Step 220 increments N, creates file N, writes S bytes to newly created file N, and increments M. Thereafter, process 200 returns to step 210. Step 210 through step 220 constitute the file write cycle of a phase of process 200. The test at step 225 determines whether the file write cycle tried R times to generate S less than the freespace. If not, process 225 returns to step 210 to begin another file write cycle. When the test at step 225 is positive and R retries have been made, the write cycle of a phase of process 200 is complete and process 200 begins a file delete cycle at step 230.
Step 230 sets M′ equal to M. Next, step 235 generates a random number “F” between one and N. Thereafter, process 200 deletes file F (if it exists) and decrements M (if file F existed) at step 240. The deletion sequence is different from both the recording sequence and a reverse of the recording sequence. Process next, step 245, tests whether M′/2 files have been deleted. If not, process 200 returns to step 235 and if it has, process 200 concludes the file delete cycle and advances to step 250.
Step 250 tests whether the P number of phases have been completed. If not, process 200 returns to step 210 to begin another file write cycle and if they have, process 200 stops at step 255.
With the values set as specified above, process 200 fragments the files on a hard disk to realistically duplicate the condition of the files of the hard disk had the hard drive been used over the course of months and/or years in typical types of environments. This realistic fragmentation is achieved in a few phases, with the free space fragmented after the first phase, and the files heavily fragmented after successive phases. After each phase, the hard disk is roughly one-half full.
For the preferred embodiment, P is three and R is ten, though other implementations may use a different number of phases and write cycle repetitions. The purpose of the R repetitions is to inhibit process 200 from leaving a large block of unwritten freespace at the completion of the write cycle, while helping to ensure that files generated near the end of the write cycles still have approximately the same statistical characteristics as the other generated files. Setting R equal to ten provides ten chances to pick random sizes S small enough to fit in the freespace available at the beginning of each phase. File sizes generated in any subsequent phase have a roughly ten percent chance of fitting into the left at the end of the current phase. In other words, ninety percent of the files generated in the subsequent phase will be too large to fit into the region(s) left unfragmented by the current phase (a desired result). Assuming hard disk size is large compared to MAX, the approximately nine “extra” chances at selecting a suitable size S will not severely affect the average file size, considering the average over the whole disk. However, if R were very large (e.g., a million), then the hard disk would end up with thousands of tiny files that would fill the free space completely but would severely skew the average file size, making the result unrealistic as a representation of extended hard drive usage. In some implementations it may be desirable to achieve such a result however, but it is not the desired outcome of the preferred embodiment.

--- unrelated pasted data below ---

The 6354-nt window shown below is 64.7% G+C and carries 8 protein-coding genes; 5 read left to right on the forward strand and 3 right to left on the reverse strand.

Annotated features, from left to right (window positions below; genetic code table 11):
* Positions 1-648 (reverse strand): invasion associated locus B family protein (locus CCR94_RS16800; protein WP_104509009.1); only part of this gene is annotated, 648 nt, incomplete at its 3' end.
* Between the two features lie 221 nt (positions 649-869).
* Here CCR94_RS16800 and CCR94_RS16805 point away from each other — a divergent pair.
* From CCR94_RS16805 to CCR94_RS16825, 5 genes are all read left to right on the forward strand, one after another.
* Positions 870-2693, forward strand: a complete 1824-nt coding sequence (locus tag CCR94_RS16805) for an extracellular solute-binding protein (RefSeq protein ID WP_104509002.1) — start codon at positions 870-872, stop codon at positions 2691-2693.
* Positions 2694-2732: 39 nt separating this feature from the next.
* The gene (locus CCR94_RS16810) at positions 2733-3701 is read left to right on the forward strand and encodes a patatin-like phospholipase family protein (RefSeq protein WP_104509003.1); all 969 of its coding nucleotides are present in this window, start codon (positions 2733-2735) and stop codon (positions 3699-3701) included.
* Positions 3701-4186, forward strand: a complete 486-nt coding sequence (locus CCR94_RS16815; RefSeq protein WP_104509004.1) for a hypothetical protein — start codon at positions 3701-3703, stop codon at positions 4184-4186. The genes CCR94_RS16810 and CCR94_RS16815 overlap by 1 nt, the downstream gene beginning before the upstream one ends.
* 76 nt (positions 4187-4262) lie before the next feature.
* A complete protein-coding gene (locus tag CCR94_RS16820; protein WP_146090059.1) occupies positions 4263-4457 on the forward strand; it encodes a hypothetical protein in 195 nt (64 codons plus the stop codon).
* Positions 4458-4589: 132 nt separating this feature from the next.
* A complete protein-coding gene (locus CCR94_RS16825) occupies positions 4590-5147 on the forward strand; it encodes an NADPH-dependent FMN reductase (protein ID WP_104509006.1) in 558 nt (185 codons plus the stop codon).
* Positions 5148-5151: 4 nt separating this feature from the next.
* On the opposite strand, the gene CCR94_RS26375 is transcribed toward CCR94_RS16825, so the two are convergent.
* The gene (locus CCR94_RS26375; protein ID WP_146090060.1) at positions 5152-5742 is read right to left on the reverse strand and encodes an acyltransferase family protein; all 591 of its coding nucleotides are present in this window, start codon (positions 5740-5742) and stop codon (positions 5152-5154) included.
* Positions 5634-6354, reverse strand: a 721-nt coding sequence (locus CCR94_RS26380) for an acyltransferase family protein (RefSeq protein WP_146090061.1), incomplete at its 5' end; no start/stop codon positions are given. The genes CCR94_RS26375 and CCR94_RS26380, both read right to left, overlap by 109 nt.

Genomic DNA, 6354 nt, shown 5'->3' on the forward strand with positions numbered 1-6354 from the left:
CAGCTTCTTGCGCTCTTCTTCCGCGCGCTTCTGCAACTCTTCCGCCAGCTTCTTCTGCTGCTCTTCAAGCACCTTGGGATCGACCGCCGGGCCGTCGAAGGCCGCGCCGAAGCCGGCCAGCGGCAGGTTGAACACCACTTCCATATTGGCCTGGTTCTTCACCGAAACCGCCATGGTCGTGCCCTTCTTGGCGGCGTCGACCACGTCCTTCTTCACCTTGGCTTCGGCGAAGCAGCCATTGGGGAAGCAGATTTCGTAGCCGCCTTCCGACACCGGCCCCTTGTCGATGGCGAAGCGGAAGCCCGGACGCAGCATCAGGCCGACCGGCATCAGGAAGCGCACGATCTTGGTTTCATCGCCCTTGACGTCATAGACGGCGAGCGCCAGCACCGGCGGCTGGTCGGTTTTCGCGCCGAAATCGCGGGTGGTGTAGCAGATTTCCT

The present invention for a monitoring service may be provided as a computer program product that may include a machine-readable medium having stored thereon instructions that can be used to program a computer (or other electronic devices) to perform a process according to the present invention. The machine-readable medium may include, but is not limited to, floppy disks, optical disks, CD-ROMS, magneto-optical disks, ROMS, RAMS, EPROMS, EEPROMS, magnetic or optical cards, or any type of media/machine-readable medium suitable for storing electronic instructions.
Although the present invention has been described in accordance with the embodiments shown, one of ordinary skill in the art will readily recognize that there could be variations to the embodiments and those variations would be within the spirit and scope of the present invention. Accordingly, many modifications may be made by one of ordinary skill in the art without departing from the spirit and scope of the appended claims.
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|U.S. Classification||711/112, 711/170, G9B/20.051|
|International Classification||G06F3/06, G06F12/00, G11B20/18|
|Cooperative Classification||G06F3/0643, G06F3/061, G11B20/1816, G06F2206/1004, G06F3/0676|
|Jul 30, 2003||AS||Assignment|
Owner name: INTERNATIONAL BUSINESS MACHINES CORPORATION, NEW Y
Free format text: ASSIGNMENT OF ASSIGNORS INTEREST;ASSIGNOR:JOHNSON, MICHAEL JOSEPH;REEL/FRAME:014348/0813
Effective date: 20030729
|Mar 15, 2010||REMI||Maintenance fee reminder mailed|
|Aug 8, 2010||LAPS||Lapse for failure to pay maintenance fees|
|Sep 28, 2010||FP||Expired due to failure to pay maintenance fee|
Effective date: 20100808